I am not.

Fixed price contracts are for people who like Magic 8 Balls.

I do not.

Fixed price contracts are for people who like tarot cards, crystal balls, and fortune cookies.

I do not, I do not, and fortune cookies taste like cardboard.

Ok, ok, so I understand that fixed price contracts beat the alternative time and material contracts for people who like to gouge eyeballs, but where’s the trust?  Not everyone out there plays solitaire and accounts for it as data analysis, or spends hours, days, no — YEARS, on tasks that serve absolutely no purpose.  Not everyone stands by the water cooler chatting about whatever it is that gets discussed around a water cooler.  Not everyone is a low-life, slimey, no good, selfish, money-mooching…..

I digress.

Price proposals are based off of predictions, perhaps a bit more reliable than the aforementioned 8-ball, but stuff happens.  Drill rigs break, people get sick, wasps decide to take up residence near your wells, pH probes die, tires go flat…the list goes on.  Of course, you can try to account for these types of things, but when clients are dealing with shoe string budgets, chance are, you won’t end up with nearly the amount of money you initially proposed when you finally sign on the dotted line.  Chances are, you’ll end up barely squeaking by, or dipping into what was supposed to be your profit.

Whew.  I feel better now, thanks.

So what do you think?  Whare’s the middle ground between fixed price and time and materials?  What contract structure do you believe is fair?

Written by: Karen Baer

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Field Test Kits: A Love-Hate (But Mostly Hate) Relationship

If I had to add number 22 to this list of the Absolute Worst Things in the World, I’m fairly certain I would add a picture of a soggy powder pillow from some field test kit. If not the pillow, then the lineup of at least a dozen kits that are required in addition to the 14+ sample bottles you have to fill up with groundwater to send to the lab.

I know you are probably thinking that I’m being a bit dramatic, that there are far worse things in life than a useless reagent packet (like the last little insufficient sliver of toilet paper stuck to the cardboard tube, or maybe even a lipstick stain on a coffee cup that you’ve been drinking from). But no, not for me.

Spending days upon days in the field, in all sorts of weather, trying to get little sprinkles of salt-like reagent powder out of teeny-tiny, foil, stamp-sized squares and into test kit vials became a bit of an annoyance, furthered by thoughts that these colorimetric tests really weren’t telling me that much other than if a specific metal, for example, was present in the groundwater or not. A qualitative test with an immediate result, yes! But quantitative…not so much. I could tell by the water’s odor if hydrogen sulfide was present in groundwater; $40 alka seltzer tablets and reagent paper weren’t telling me what I couldn’t already smell. Between minor differences in turbidity, differences of opinion between field technicians, and differences in lighting, indicating a particular concentration for colorimetric field test kits just seemed too subjective to me.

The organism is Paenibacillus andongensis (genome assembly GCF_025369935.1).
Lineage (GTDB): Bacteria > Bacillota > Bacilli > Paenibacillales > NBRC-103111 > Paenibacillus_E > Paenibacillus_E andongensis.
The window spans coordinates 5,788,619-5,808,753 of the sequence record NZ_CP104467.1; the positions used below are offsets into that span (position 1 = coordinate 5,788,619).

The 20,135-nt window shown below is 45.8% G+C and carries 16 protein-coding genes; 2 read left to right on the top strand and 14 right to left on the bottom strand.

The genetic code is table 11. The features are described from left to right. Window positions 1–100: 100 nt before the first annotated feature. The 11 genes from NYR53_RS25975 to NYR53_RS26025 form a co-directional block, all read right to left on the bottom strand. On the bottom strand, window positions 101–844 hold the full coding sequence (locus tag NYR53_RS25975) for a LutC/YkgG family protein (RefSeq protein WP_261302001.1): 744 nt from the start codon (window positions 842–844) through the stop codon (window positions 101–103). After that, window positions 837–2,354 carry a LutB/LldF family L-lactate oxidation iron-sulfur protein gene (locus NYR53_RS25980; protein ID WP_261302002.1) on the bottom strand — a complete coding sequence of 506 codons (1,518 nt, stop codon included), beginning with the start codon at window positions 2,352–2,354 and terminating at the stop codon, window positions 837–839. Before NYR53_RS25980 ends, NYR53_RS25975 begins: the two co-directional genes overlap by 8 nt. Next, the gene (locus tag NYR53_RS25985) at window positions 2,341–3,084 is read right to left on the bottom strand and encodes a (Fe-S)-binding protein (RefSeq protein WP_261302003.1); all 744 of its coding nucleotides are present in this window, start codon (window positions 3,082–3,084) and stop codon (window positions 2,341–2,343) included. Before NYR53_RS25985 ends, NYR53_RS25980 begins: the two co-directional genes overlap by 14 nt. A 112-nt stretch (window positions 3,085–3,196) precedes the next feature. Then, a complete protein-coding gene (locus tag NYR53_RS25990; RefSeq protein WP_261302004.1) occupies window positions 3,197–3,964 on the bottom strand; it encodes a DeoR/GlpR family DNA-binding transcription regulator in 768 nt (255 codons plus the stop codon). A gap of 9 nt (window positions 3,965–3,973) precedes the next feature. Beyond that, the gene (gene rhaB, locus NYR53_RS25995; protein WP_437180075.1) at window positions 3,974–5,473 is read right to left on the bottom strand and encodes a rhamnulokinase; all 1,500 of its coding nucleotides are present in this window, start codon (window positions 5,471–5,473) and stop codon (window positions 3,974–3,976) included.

If you are required to use a field kit, and there’s no getting around it, I would recommend the use of Chemetrics over Hach. Both are pretty well known, so why Chemetrics? Because it helps you avoid the aforementioned #22 on my list of the Absolute Worst Thing in the World, that’s why. Chemetric tests include self-filling reagent ampoules, not those pillow packets, which are a snap (sad pun, I know), and all can be performed in about 2 minutes. Chemetrics touts the following benefits:

  1. Less labor intensive than other field test kits (true).
  2. No mixing, no measuring, no mess (yup).
  3. Fewer steps, fewer errors (word).
  4. Safer testing (perhaps true, but not a huge wow factor for me, given use of gloves during sample collection).

Field techs: what has your experience been working with field test kits? Are they helpful, or more of a pain? Has the data proved valuable for your site evaluations?

Environmental laboratories: what tests do you believe are best performed as field test kits, and what tests do you believe are best performed in the laboratory setting?

Written by: Karen Baer